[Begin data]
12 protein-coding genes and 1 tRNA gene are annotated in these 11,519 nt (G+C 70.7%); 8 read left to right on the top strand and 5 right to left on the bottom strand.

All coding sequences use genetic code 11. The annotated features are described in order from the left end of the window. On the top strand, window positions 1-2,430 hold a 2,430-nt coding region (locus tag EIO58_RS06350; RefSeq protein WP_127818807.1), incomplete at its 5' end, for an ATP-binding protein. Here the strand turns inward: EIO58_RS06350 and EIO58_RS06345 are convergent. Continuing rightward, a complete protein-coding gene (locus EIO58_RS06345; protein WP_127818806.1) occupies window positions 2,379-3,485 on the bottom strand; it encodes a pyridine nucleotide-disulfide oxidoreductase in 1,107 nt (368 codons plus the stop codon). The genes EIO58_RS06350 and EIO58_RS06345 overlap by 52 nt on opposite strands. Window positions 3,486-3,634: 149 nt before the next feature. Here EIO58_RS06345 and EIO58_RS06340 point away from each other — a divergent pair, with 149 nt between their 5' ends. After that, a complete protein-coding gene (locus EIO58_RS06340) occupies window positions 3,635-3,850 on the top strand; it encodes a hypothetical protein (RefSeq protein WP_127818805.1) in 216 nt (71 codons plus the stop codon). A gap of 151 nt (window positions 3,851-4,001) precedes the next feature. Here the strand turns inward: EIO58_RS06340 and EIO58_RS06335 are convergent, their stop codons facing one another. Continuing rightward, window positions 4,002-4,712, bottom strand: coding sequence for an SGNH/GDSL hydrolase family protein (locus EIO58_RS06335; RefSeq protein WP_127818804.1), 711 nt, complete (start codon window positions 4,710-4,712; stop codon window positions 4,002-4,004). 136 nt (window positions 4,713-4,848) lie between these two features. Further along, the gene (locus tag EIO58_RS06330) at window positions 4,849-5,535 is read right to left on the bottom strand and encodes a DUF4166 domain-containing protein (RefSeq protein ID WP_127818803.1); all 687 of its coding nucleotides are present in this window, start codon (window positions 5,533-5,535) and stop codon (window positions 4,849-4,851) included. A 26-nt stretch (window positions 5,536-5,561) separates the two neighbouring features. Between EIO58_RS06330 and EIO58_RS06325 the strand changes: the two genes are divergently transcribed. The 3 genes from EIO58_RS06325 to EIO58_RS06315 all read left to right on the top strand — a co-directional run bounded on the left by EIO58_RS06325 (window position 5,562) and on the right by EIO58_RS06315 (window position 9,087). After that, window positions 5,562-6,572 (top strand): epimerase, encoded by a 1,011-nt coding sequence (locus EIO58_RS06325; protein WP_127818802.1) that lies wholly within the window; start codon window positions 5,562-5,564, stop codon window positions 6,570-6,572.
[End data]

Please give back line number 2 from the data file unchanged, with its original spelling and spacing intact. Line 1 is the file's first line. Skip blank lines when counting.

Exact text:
All coding sequences use genetic code 11. The annotated features are described in order from the left end of the window. On the top strand, window positions 1-2,430 hold a 2,430-nt coding region (locus tag EIO58_RS06350; RefSeq protein WP_127818807.1), incomplete at its 5' end, for an ATP-binding protein. Here the strand turns inward: EIO58_RS06350 and EIO58_RS06345 are convergent. Continuing rightward, a complete protein-coding gene (locus EIO58_RS06345; protein WP_127818806.1) occupies window positions 2,379-3,485 on the bottom strand; it encodes a pyridine nucleotide-disulfide oxidoreductase in 1,107 nt (368 codons plus the stop codon). The genes EIO58_RS06350 and EIO58_RS06345 overlap by 52 nt on opposite strands. Window positions 3,486-3,634: 149 nt before the next feature. Here EIO58_RS06345 and EIO58_RS06340 point away from each other — a divergent pair, with 149 nt between their 5' ends. After that, a complete protein-coding gene (locus EIO58_RS06340) occupies window positions 3,635-3,850 on the top strand; it encodes a hypothetical protein (RefSeq protein WP_127818805.1) in 216 nt (71 codons plus the stop codon). A gap of 151 nt (window positions 3,851-4,001) precedes the next feature. Here the strand turns inward: EIO58_RS06340 and EIO58_RS06335 are convergent, their stop codons facing one another. Continuing rightward, window positions 4,002-4,712, bottom strand: coding sequence for an SGNH/GDSL hydrolase family protein (locus EIO58_RS06335; RefSeq protein WP_127818804.1), 711 nt, complete (start codon window positions 4,710-4,712; stop codon window positions 4,002-4,004). 136 nt (window positions 4,713-4,848) lie between these two features. Further along, the gene (locus tag EIO58_RS06330) at window positions 4,849-5,535 is read right to left on the bottom strand and encodes a DUF4166 domain-containing protein (RefSeq protein ID WP_127818803.1); all 687 of its coding nucleotides are present in this window, start codon (window positions 5,533-5,535) and stop codon (window positions 4,849-4,851) included. A 26-nt stretch (window positions 5,536-5,561) separates the two neighbouring features. Between EIO58_RS06330 and EIO58_RS06325 the strand changes: the two genes are divergently transcribed. The 3 genes from EIO58_RS06325 to EIO58_RS06315 all read left to right on the top strand — a co-directional run bounded on the left by EIO58_RS06325 (window position 5,562) and on the right by EIO58_RS06315 (window position 9,087). After that, window positions 5,562-6,572 (top strand): epimerase, encoded by a 1,011-nt coding sequence (locus EIO58_RS06325; protein WP_127818802.1) that lies wholly within the window; start codon window positions 5,562-5,564, stop codon window positions 6,570-6,572.